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Messages - Paddy

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Consequences / Re: Population: Public Enemy No. 1
« on: July 19, 2017, 07:46:08 AM »
Some bad news on this front from the USA:

Cutting funding for family planning in rich countries is particularly problematic due to higher levels of resources consumed per additional baby.  And It's worth noting that this is also bad news on the public health and inequality fronts as well.

Arctic sea ice / Re: The 2017 melting season
« on: July 18, 2017, 04:11:11 PM »

There will never be more ice on the planet, ever again, in human existence, than there was on the 9th of July 2017.

I'd bet against this prediction. It's not unlikely that we've seen peak ice extent globally for this year, but with inter-annual variability in both Arctic and Antarctic ice I'm pretty sure it'll go higher than that at some point in the next few years.

Let's see: if 9th July 2017 still stands unbeaten by 01/01/2020, I will donate €20 to a charity of your choice. If it is beaten before then, however, I would like you to give €20 to Sound fair?

Arctic sea ice / Re: IJIS
« on: July 18, 2017, 01:44:25 PM »
Yogi Berra comes to mind about now.

Indeed, tis folly to prophecy. But it's also fun to try :-).

Consequences / Re: Population: Public Enemy No. 1
« on: July 09, 2017, 08:31:52 PM »
Incidentally, this article is worth a browse, despite the overly dramatic title:

"On the eve of a landmark summit in London called to accelerate family planning progress in 69 of the world’s poorest countries, latest figures show that an eight-year programme to get contraception to more than 100 million women is way off target."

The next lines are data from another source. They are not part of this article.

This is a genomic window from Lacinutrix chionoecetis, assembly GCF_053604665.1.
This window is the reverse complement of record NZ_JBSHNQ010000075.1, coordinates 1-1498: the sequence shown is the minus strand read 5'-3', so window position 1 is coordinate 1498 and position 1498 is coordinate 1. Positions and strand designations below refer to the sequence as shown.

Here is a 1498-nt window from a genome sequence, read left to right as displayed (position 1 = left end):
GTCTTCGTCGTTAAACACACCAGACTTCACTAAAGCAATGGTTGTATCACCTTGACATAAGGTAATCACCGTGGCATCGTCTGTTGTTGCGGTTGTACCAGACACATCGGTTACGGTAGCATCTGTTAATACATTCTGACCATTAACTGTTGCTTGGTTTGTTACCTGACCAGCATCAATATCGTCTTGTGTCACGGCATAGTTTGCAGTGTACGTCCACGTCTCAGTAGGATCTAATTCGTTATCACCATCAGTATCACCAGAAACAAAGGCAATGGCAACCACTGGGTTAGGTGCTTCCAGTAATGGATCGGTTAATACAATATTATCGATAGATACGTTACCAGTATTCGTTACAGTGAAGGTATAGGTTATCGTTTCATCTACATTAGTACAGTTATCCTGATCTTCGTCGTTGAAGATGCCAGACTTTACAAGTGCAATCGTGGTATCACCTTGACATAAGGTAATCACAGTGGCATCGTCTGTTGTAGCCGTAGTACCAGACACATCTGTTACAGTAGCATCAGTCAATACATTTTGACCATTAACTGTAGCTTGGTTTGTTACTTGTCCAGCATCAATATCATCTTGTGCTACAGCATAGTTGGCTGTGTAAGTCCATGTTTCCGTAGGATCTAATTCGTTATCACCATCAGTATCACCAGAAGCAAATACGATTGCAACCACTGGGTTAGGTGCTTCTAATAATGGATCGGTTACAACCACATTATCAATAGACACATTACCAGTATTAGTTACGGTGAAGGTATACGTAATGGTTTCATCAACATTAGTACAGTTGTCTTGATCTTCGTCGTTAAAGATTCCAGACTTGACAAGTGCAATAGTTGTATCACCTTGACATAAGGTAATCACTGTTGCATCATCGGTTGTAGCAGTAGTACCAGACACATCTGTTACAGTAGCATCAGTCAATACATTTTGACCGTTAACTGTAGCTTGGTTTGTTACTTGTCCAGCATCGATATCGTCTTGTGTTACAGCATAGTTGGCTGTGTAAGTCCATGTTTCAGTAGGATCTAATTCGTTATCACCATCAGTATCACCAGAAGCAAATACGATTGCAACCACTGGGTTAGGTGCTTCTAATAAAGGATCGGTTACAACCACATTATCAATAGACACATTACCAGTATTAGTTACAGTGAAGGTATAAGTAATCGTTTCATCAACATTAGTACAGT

Consequences / Re: Population: Public Enemy No. 1
« on: July 09, 2017, 12:59:30 PM »
It's a very nuanced issue, but:

1) Anyone who tries to predict demographic trends in the 2070s is talking nonsense. Forecasting this kind of thing in advance is always sketchy beyond 10 years or so.

2) That said, all the countries with very low fertility rates today (Japan, South Korea, Singapore etc) don't seem to be falling any further on this index, and some are rising again slightly. So I don't anticipate any countries will go below a fertility rate of 1.2 or so, and a lot of western countries seem to be stable on rather higher rates, around or above the EU average of 1.6. Still subreplacement, but "fast enough" to keep things going.

3) The parallel question of how long life expectancy will go on rising will also play a big role in how demographic trends develop. Although I think personally that many countries are close to a peak, people have thought this before...